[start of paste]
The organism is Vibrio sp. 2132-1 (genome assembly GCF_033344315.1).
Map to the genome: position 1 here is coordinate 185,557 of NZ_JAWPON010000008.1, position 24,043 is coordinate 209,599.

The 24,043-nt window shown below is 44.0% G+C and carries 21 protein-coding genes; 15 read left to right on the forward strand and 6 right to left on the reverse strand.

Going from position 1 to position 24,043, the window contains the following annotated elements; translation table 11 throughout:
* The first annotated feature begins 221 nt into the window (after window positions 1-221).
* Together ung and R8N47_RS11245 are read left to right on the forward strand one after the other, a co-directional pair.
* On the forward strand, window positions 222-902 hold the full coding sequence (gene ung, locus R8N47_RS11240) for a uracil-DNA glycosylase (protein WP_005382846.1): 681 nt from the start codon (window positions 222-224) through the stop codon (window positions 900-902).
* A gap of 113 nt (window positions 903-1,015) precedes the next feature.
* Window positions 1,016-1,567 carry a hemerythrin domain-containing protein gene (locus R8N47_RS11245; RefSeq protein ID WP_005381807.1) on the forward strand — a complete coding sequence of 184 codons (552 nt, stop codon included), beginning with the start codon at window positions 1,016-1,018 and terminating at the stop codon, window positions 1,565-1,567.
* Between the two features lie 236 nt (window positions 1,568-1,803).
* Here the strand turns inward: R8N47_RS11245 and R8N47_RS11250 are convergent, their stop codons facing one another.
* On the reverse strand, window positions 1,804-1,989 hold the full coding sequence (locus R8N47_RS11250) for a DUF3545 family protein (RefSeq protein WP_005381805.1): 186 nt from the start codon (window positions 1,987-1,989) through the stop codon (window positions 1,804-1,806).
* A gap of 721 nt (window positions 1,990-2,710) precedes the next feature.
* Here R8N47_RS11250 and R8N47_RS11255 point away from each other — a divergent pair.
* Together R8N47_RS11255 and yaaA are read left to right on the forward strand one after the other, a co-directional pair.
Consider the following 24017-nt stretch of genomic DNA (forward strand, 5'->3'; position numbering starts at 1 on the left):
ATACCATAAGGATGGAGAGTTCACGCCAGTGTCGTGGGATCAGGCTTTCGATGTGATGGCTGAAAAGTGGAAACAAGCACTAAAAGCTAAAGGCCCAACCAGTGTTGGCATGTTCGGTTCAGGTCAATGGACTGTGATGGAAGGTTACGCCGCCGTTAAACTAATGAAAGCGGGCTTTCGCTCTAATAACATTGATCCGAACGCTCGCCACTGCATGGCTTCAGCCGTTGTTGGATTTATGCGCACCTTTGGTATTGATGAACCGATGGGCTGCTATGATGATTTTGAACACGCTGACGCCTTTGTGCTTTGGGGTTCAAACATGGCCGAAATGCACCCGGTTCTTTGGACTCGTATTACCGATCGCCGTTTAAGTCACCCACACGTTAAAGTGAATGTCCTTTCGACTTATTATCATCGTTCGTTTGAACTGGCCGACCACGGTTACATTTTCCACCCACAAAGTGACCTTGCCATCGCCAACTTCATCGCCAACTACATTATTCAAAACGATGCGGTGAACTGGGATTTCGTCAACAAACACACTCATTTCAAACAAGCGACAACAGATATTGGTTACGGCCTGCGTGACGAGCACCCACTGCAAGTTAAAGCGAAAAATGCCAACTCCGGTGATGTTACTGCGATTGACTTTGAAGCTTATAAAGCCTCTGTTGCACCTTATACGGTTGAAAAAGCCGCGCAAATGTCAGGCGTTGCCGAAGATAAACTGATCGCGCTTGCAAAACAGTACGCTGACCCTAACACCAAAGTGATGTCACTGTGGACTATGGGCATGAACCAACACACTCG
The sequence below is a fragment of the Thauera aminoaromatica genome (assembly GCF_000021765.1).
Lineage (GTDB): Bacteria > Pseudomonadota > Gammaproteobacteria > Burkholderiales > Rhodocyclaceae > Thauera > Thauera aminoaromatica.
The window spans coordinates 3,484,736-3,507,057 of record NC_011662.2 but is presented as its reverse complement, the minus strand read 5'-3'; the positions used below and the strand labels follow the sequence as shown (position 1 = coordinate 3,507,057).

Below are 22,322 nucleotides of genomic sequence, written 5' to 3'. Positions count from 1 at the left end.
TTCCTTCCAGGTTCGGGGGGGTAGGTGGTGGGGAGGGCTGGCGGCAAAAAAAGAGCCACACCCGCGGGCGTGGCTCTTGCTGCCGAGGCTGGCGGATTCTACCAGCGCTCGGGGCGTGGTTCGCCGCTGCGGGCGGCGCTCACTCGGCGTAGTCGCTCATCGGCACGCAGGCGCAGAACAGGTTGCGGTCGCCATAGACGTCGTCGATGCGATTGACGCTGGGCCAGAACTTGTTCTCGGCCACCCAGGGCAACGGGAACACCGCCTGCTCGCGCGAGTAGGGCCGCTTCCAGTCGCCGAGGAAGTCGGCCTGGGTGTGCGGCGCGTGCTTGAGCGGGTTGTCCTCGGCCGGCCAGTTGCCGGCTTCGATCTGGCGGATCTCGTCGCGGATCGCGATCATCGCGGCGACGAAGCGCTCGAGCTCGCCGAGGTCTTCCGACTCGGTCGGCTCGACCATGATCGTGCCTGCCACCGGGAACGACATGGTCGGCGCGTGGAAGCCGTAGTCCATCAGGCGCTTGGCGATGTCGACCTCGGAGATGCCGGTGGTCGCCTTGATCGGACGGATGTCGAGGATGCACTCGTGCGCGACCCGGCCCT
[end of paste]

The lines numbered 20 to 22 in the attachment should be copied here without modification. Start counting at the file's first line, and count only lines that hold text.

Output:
The window spans coordinates 3,484,736-3,507,057 of record NC_011662.2 but is presented as its reverse complement, the minus strand read 5'-3'; the positions used below and the strand labels follow the sequence as shown (position 1 = coordinate 3,507,057).

Below are 22,322 nucleotides of genomic sequence, written 5' to 3'. Positions count from 1 at the left end.
TTCCTTCCAGGTTCGGGGGGGTAGGTGGTGGGGAGGGCTGGCGGCAAAAAAAGAGCCACACCCGCGGGCGTGGCTCTTGCTGCCGAGGCTGGCGGATTCTACCAGCGCTCGGGGCGTGGTTCGCCGCTGCGGGCGGCGCTCACTCGGCGTAGTCGCTCATCGGCACGCAGGCGCAGAACAGGTTGCGGTCGCCATAGACGTCGTCGATGCGATTGACGCTGGGCCAGAACTTGTTCTCGGCCACCCAGGGCAACGGGAACACCGCCTGCTCGCGCGAGTAGGGCCGCTTCCAGTCGCCGAGGAAGTCGGCCTGGGTGTGCGGCGCGTGCTTGAGCGGGTTGTCCTCGGCCGGCCAGTTGCCGGCTTCGATCTGGCGGATCTCGTCGCGGATCGCGATCATCGCGGCGACGAAGCGCTCGAGCTCGCCGAGGTCTTCCGACTCGGTCGGCTCGACCATGATCGTGCCTGCCACCGGGAACGACATGGTCGGCGCGTGGAAGCCGTAGTCCATCAGGCGCTTGGCGATGTCGACCTCGGAGATGCCGGTGGTCGCCTTGATCGGACGGATGTCGAGGATGCACTCGTGCGCGACCCGGCCCT